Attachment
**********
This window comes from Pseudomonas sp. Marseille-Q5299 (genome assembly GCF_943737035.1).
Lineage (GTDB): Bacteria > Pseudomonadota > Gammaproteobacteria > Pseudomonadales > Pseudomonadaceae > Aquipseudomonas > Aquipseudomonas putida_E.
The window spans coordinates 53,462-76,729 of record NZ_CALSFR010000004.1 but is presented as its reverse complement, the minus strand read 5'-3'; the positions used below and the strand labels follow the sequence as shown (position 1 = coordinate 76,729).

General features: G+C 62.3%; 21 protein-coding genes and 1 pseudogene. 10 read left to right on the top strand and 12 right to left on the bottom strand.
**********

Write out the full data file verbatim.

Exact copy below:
This window comes from Pseudomonas sp. Marseille-Q5299 (genome assembly GCF_943737035.1).
Lineage (GTDB): Bacteria > Pseudomonadota > Gammaproteobacteria > Pseudomonadales > Pseudomonadaceae > Aquipseudomonas > Aquipseudomonas putida_E.
The window spans coordinates 53,462-76,729 of record NZ_CALSFR010000004.1 but is presented as its reverse complement, the minus strand read 5'-3'; the positions used below and the strand labels follow the sequence as shown (position 1 = coordinate 76,729).

General features: G+C 62.3%; 21 protein-coding genes and 1 pseudogene. 10 read left to right on the top strand and 12 right to left on the bottom strand.